The Chimes by Anna Smaill (Sceptre)
What a great imagination Anna Smaill has! The world she imagines here is London, post some apocalyptic event. The population is controlled by an elite sect of musicians. Writing is banned as evil and regular broadcasts of ethereal music scrambles ordinary people's memories – 'for your own good'. The heroes of this story are trying to fight against this control. An exciting, tense tale, with something to say about the importance of memory.
Leeanna Morgan picks:
A Tattooed Heart by Deborah Challenor (HarperCollins)
If you enjoy sweeping sagas set in Australia, then A Tattooed Heart will be a fabulous summer read! Set in 1832 in Sydney Town, this is the fourth and final book in the Convict Girls series. A Tattooed Heart builds on the story of Friday, Sarah, and Harrie and their arch-nemesis, Bella, with a surprise twist to the story. This novel is so well written that you can imagine yourself in Sydney Town—the sights, smell, taste, and sound of early 19th Century living are brought to life with clever descriptions and impeccable research. A must have on everyone's bookshelf.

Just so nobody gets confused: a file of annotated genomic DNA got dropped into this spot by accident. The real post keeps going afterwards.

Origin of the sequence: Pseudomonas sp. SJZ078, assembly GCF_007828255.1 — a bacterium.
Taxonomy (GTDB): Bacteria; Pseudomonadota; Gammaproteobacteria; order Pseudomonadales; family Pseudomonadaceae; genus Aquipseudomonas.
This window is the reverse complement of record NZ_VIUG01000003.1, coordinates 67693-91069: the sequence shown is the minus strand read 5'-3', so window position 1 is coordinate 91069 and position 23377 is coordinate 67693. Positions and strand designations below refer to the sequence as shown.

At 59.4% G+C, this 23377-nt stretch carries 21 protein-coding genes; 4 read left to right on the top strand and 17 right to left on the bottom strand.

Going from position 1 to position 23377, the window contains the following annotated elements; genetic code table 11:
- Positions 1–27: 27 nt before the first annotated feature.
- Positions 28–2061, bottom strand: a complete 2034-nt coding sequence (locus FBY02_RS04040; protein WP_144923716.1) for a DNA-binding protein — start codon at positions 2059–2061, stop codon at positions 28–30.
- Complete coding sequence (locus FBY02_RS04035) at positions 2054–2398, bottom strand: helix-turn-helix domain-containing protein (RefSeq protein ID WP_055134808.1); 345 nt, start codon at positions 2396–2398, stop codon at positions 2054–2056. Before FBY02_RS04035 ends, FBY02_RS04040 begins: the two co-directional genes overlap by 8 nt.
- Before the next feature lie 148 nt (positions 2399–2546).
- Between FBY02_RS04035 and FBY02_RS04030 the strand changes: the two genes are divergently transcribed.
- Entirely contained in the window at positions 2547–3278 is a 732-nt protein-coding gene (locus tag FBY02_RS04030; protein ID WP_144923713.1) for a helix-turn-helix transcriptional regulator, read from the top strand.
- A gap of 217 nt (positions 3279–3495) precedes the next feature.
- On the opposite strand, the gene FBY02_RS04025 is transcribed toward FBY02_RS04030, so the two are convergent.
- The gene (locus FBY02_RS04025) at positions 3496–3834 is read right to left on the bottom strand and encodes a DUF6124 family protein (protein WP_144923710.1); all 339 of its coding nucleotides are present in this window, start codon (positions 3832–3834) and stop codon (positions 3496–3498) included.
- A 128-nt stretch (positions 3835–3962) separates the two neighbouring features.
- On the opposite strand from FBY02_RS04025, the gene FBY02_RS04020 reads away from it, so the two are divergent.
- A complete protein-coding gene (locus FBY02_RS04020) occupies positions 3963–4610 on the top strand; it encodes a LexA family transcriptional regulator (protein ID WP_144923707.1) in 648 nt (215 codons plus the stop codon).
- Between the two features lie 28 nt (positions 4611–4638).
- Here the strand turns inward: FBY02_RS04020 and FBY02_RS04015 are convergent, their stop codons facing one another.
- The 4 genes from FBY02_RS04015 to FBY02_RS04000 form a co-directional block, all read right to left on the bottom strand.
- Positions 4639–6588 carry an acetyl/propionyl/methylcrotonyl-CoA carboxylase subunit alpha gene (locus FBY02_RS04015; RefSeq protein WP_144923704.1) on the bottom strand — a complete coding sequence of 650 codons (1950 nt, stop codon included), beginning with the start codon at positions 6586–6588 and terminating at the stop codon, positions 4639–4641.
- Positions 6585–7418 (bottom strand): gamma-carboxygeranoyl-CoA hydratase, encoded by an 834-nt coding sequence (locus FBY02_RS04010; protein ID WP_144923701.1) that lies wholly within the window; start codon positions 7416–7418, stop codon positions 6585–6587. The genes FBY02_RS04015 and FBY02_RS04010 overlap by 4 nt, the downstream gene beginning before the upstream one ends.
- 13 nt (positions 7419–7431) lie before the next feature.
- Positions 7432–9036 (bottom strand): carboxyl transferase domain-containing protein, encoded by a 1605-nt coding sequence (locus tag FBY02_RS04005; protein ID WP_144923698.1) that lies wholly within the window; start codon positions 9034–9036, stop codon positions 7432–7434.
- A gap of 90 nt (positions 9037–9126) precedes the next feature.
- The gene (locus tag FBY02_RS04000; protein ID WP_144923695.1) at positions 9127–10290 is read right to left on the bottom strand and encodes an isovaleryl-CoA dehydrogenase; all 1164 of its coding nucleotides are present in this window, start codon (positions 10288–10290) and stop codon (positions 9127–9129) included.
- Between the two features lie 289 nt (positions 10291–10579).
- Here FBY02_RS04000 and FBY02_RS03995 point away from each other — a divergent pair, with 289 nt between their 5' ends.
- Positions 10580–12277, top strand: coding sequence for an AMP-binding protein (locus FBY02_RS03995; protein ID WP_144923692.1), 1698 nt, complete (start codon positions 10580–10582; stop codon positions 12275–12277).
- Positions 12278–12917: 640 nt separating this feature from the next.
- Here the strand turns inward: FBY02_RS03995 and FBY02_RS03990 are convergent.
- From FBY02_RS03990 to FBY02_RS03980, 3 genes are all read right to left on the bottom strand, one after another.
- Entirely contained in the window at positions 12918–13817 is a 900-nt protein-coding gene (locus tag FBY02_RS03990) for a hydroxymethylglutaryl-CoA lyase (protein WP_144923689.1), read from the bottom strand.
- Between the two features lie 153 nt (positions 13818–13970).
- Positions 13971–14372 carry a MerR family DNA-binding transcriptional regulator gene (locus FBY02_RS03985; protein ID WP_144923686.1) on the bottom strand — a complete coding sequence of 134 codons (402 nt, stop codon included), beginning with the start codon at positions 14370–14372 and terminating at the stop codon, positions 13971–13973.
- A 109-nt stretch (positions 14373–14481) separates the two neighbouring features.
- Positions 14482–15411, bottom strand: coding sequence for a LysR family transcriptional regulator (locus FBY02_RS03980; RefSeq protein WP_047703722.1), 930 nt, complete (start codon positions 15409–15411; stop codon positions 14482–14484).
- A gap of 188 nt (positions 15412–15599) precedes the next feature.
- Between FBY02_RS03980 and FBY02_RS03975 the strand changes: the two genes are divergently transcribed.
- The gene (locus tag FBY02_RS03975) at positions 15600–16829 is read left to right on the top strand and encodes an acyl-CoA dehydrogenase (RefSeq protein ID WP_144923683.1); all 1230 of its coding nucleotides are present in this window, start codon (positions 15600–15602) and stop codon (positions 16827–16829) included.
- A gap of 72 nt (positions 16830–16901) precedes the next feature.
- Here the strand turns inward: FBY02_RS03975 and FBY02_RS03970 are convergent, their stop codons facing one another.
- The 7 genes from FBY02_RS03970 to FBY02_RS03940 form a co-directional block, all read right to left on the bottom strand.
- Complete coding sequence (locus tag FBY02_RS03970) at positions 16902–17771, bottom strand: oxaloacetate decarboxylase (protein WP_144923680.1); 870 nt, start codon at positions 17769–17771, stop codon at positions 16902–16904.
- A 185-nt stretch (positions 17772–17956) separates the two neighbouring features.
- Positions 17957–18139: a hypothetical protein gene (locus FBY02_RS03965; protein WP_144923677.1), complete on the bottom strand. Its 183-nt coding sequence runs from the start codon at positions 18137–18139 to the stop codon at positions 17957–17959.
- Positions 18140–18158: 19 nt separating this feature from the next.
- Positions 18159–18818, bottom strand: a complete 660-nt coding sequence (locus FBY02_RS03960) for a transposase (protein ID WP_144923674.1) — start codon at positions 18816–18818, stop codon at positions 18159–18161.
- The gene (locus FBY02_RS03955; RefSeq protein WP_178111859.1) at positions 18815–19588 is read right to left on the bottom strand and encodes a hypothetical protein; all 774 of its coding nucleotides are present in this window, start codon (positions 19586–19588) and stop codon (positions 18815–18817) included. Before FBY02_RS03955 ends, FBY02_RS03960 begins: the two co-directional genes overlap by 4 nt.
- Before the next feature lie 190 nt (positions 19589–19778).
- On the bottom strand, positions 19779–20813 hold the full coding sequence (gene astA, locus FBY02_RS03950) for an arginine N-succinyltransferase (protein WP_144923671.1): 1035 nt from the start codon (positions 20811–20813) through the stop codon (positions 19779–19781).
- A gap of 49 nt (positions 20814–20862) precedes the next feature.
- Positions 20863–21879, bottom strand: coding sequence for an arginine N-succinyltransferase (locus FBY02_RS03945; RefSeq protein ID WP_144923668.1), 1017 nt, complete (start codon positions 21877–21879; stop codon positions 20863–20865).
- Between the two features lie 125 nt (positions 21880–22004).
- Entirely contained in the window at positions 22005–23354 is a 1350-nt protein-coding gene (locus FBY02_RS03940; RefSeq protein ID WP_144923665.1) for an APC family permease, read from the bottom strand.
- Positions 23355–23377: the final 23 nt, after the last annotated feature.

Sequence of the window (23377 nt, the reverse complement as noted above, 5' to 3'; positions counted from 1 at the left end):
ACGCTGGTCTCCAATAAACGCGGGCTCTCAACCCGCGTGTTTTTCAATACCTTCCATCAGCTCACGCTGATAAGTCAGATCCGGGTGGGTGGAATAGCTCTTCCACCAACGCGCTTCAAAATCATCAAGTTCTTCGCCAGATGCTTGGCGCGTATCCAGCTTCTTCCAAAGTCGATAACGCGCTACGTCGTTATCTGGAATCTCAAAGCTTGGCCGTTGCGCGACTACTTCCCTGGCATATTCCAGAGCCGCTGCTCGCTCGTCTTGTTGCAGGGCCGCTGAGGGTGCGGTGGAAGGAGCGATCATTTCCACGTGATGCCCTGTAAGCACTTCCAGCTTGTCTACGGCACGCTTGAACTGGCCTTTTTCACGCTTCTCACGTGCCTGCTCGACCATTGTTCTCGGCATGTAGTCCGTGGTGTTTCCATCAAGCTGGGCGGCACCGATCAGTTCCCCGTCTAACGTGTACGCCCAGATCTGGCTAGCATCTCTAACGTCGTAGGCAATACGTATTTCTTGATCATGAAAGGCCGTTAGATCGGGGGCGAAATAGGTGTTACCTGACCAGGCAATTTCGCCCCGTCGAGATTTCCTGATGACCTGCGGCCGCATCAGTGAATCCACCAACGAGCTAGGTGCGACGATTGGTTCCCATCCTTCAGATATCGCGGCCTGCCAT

A Long Trail Rolling by Lizzi Tremayne
Like many people, the Pony Express has always fascinated me. When I started reading A Long Trail Rolling, I wasn't prepared for the incredible story that was about to unfold. Seventeen-year-old Aleksandra is on a desperate journey to keep a secret from her father's killer—a secret that could alter the forces of power in Europe. The mystery, adventure, and danger of life in Utah in the 1860s is beautifully described. This is an authentic, emotional, story of one woman's fight for survival in an unforgiving landscape. I couldn't put Lizzi Tremayne's book down. Add it to your eReader or bookshelf today!
Trust No One by Paul Cleave (Simon and Schuster)